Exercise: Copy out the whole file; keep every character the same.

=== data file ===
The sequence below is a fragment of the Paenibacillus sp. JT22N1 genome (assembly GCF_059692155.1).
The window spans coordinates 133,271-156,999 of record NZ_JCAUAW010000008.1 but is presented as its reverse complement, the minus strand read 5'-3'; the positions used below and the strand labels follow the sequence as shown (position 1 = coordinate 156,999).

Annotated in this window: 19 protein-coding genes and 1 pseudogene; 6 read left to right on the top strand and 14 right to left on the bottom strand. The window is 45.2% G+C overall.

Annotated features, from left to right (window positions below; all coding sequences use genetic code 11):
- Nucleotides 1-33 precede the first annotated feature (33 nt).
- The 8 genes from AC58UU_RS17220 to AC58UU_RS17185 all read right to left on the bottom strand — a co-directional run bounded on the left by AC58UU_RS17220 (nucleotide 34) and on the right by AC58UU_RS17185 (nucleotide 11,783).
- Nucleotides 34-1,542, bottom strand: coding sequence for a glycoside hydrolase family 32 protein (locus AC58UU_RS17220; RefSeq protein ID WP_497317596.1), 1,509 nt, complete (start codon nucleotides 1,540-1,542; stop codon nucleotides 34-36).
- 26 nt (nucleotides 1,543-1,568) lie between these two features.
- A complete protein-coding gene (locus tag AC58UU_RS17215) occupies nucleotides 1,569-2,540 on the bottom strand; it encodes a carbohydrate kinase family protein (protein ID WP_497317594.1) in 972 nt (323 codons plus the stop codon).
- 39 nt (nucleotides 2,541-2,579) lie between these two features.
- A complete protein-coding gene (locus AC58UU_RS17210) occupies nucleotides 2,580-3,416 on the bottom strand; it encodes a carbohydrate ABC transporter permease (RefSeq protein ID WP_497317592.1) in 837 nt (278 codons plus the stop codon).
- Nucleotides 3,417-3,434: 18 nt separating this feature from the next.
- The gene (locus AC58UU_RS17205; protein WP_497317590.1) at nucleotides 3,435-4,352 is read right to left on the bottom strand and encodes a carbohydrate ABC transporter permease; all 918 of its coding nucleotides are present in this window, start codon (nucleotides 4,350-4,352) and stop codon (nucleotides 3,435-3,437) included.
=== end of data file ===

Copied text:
The sequence below is a fragment of the Paenibacillus sp. JT22N1 genome (assembly GCF_059692155.1).
The window spans coordinates 133,271-156,999 of record NZ_JCAUAW010000008.1 but is presented as its reverse complement, the minus strand read 5'-3'; the positions used below and the strand labels follow the sequence as shown (position 1 = coordinate 156,999).

Annotated in this window: 19 protein-coding genes and 1 pseudogene; 6 read left to right on the top strand and 14 right to left on the bottom strand. The window is 45.2% G+C overall.

Annotated features, from left to right (window positions below; all coding sequences use genetic code 11):
- Nucleotides 1-33 precede the first annotated feature (33 nt).
- The 8 genes from AC58UU_RS17220 to AC58UU_RS17185 all read right to left on the bottom strand — a co-directional run bounded on the left by AC58UU_RS17220 (nucleotide 34) and on the right by AC58UU_RS17185 (nucleotide 11,783).
- Nucleotides 34-1,542, bottom strand: coding sequence for a glycoside hydrolase family 32 protein (locus AC58UU_RS17220; RefSeq protein ID WP_497317596.1), 1,509 nt, complete (start codon nucleotides 1,540-1,542; stop codon nucleotides 34-36).
- 26 nt (nucleotides 1,543-1,568) lie between these two features.
- A complete protein-coding gene (locus tag AC58UU_RS17215) occupies nucleotides 1,569-2,540 on the bottom strand; it encodes a carbohydrate kinase family protein (protein ID WP_497317594.1) in 972 nt (323 codons plus the stop codon).
- 39 nt (nucleotides 2,541-2,579) lie between these two features.
- A complete protein-coding gene (locus AC58UU_RS17210) occupies nucleotides 2,580-3,416 on the bottom strand; it encodes a carbohydrate ABC transporter permease (RefSeq protein ID WP_497317592.1) in 837 nt (278 codons plus the stop codon).
- Nucleotides 3,417-3,434: 18 nt separating this feature from the next.
- The gene (locus AC58UU_RS17205; protein WP_497317590.1) at nucleotides 3,435-4,352 is read right to left on the bottom strand and encodes a carbohydrate ABC transporter permease; all 918 of its coding nucleotides are present in this window, start codon (nucleotides 4,350-4,352) and stop codon (nucleotides 3,435-3,437) included.